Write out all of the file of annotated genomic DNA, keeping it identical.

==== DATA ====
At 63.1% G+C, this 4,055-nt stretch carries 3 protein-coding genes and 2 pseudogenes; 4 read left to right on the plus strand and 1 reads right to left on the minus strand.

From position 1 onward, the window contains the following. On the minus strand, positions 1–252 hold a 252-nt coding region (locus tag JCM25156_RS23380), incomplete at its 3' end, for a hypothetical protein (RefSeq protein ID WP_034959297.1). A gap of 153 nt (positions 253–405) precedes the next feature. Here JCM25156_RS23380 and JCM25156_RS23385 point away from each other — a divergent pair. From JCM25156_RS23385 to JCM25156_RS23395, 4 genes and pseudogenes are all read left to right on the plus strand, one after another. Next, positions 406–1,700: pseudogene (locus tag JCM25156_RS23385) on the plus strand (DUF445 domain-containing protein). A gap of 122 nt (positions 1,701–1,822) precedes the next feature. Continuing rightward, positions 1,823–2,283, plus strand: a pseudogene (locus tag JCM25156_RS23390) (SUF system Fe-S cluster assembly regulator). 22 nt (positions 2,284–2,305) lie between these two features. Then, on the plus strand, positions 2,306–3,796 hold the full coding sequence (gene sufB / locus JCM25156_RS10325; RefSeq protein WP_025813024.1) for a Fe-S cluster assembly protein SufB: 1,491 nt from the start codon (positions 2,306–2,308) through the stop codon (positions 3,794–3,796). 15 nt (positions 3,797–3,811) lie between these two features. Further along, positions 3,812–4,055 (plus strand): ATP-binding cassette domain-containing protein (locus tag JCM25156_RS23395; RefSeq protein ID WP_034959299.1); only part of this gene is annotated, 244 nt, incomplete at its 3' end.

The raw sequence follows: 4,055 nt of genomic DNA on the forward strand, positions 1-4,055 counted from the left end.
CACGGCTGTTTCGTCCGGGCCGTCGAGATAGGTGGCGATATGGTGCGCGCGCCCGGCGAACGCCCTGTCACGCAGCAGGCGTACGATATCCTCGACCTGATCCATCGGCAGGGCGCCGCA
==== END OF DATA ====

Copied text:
At 63.1% G+C, this 4,055-nt stretch carries 3 protein-coding genes and 2 pseudogenes; 4 read left to right on the plus strand and 1 reads right to left on the minus strand.

From position 1 onward, the window contains the following. On the minus strand, positions 1–252 hold a 252-nt coding region (locus tag JCM25156_RS23380), incomplete at its 3' end, for a hypothetical protein (RefSeq protein ID WP_034959297.1). A gap of 153 nt (positions 253–405) precedes the next feature. Here JCM25156_RS23380 and JCM25156_RS23385 point away from each other — a divergent pair. From JCM25156_RS23385 to JCM25156_RS23395, 4 genes and pseudogenes are all read left to right on the plus strand, one after another. Next, positions 406–1,700: pseudogene (locus tag JCM25156_RS23385) on the plus strand (DUF445 domain-containing protein). A gap of 122 nt (positions 1,701–1,822) precedes the next feature. Continuing rightward, positions 1,823–2,283, plus strand: a pseudogene (locus tag JCM25156_RS23390) (SUF system Fe-S cluster assembly regulator). 22 nt (positions 2,284–2,305) lie between these two features. Then, on the plus strand, positions 2,306–3,796 hold the full coding sequence (gene sufB / locus JCM25156_RS10325; RefSeq protein WP_025813024.1) for a Fe-S cluster assembly protein SufB: 1,491 nt from the start codon (positions 2,306–2,308) through the stop codon (positions 3,794–3,796). 15 nt (positions 3,797–3,811) lie between these two features. Further along, positions 3,812–4,055 (plus strand): ATP-binding cassette domain-containing protein (locus tag JCM25156_RS23395; RefSeq protein ID WP_034959299.1); only part of this gene is annotated, 244 nt, incomplete at its 3' end.

The raw sequence follows: 4,055 nt of genomic DNA on the forward strand, positions 1-4,055 counted from the left end.
CACGGCTGTTTCGTCCGGGCCGTCGAGATAGGTGGCGATATGGTGCGCGCGCCCGGCGAACGCCCTGTCACGCAGCAGGCGTACGATATCCTCGACCTGATCCATCGGCAGGGCGCCGCA